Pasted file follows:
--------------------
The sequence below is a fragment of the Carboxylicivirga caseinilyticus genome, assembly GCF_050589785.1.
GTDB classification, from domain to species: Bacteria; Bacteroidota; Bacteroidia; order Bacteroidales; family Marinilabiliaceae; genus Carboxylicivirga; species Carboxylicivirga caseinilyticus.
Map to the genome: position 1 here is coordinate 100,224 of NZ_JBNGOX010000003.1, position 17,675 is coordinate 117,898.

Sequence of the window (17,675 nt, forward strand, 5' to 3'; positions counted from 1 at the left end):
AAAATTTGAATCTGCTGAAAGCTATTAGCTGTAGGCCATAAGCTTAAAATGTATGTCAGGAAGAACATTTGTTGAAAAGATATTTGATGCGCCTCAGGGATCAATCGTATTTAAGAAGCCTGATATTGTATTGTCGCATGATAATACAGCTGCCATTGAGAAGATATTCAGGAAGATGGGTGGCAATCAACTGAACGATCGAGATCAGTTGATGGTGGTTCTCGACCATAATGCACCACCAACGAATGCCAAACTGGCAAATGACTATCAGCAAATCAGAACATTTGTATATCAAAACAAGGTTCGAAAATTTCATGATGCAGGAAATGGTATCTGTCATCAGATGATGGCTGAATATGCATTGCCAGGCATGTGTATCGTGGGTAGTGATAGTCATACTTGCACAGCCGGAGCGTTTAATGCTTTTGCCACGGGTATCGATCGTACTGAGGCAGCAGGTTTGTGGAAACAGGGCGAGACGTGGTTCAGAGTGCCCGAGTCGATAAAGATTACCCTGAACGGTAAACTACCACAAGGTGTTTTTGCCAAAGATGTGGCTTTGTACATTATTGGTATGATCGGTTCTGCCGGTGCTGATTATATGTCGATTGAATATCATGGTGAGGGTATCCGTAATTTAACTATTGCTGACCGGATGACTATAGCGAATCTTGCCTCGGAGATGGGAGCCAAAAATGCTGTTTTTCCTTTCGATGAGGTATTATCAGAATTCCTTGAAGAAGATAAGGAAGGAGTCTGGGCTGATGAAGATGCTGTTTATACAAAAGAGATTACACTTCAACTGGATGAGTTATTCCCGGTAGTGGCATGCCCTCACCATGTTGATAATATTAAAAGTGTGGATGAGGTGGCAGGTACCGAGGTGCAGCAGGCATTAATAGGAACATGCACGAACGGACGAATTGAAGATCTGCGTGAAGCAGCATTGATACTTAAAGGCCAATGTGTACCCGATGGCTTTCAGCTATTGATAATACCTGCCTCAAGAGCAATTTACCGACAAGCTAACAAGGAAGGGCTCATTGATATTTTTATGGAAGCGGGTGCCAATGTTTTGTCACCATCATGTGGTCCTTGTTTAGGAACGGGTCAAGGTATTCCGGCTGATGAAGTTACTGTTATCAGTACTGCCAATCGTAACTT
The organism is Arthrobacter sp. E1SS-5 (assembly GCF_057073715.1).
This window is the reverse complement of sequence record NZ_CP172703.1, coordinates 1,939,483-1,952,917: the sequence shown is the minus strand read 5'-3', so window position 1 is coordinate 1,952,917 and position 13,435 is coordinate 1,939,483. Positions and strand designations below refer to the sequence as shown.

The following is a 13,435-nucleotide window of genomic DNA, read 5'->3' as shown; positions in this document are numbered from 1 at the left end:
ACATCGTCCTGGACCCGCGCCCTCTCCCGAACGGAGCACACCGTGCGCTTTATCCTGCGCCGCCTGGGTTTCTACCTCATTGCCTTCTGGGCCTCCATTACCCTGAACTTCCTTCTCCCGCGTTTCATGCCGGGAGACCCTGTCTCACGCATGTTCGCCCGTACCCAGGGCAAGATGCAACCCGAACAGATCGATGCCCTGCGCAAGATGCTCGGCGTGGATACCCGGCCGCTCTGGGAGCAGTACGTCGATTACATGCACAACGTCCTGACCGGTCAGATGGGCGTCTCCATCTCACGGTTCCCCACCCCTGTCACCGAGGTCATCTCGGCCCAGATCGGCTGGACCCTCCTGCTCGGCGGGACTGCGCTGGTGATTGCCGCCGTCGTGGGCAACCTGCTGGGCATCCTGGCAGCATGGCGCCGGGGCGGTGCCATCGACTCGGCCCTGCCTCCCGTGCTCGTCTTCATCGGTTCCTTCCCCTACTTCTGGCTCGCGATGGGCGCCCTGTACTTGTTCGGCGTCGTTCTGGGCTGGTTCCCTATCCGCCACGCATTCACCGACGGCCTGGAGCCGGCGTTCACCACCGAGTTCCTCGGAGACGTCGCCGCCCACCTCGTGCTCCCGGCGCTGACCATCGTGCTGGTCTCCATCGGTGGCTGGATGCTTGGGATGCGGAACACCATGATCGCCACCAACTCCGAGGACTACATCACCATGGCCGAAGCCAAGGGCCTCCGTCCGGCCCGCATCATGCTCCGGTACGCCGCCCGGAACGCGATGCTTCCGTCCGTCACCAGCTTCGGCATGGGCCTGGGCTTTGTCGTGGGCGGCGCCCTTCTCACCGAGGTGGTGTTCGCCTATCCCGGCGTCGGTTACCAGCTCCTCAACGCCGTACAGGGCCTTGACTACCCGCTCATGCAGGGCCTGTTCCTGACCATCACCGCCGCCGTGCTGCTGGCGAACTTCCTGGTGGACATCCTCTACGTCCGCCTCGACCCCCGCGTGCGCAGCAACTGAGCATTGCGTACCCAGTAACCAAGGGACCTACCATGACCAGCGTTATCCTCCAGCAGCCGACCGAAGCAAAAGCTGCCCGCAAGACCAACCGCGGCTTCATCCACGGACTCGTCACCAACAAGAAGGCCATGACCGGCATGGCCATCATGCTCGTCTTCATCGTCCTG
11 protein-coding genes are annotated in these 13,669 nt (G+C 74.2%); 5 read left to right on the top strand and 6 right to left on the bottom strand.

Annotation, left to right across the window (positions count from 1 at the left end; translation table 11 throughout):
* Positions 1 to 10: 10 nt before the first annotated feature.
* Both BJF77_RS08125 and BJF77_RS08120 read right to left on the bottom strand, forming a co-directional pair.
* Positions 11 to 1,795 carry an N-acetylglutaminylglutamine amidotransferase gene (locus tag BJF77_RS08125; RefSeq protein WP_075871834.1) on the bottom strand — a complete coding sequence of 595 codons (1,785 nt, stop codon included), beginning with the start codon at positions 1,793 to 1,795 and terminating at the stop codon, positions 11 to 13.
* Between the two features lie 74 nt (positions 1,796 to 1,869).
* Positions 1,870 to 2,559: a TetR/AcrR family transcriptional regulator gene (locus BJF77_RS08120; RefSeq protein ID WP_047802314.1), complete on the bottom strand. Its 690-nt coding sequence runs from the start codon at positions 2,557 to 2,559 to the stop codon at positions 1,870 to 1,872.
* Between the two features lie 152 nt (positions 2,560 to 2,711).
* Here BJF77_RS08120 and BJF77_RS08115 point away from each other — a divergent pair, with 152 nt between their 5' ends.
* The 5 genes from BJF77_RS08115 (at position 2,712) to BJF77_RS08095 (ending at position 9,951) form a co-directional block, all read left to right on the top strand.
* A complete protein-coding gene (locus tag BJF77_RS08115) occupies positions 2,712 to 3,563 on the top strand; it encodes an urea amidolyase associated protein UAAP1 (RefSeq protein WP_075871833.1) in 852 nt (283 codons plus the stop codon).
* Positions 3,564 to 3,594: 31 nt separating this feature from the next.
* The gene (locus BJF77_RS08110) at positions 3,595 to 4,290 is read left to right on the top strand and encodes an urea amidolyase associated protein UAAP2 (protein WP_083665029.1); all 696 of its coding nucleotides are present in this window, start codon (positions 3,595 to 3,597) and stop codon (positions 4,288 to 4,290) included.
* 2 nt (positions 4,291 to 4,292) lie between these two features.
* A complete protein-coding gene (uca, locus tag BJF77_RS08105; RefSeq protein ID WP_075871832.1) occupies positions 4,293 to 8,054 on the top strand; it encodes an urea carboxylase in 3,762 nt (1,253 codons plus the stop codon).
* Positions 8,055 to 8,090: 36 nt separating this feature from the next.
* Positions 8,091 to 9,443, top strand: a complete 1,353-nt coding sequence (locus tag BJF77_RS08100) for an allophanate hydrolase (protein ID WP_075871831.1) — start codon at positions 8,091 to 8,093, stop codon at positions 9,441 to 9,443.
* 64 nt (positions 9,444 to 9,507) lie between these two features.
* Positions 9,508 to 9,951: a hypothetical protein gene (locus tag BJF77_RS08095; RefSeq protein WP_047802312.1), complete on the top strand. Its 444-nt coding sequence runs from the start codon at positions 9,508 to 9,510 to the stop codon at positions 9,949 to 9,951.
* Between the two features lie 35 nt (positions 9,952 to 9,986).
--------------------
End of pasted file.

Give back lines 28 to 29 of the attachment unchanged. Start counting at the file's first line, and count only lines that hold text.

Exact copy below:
* Positions 9,508 to 9,951: a hypothetical protein gene (locus tag BJF77_RS08095; RefSeq protein WP_047802312.1), complete on the top strand. Its 444-nt coding sequence runs from the start codon at positions 9,508 to 9,510 to the stop codon at positions 9,949 to 9,951.
* Between the two features lie 35 nt (positions 9,952 to 9,986).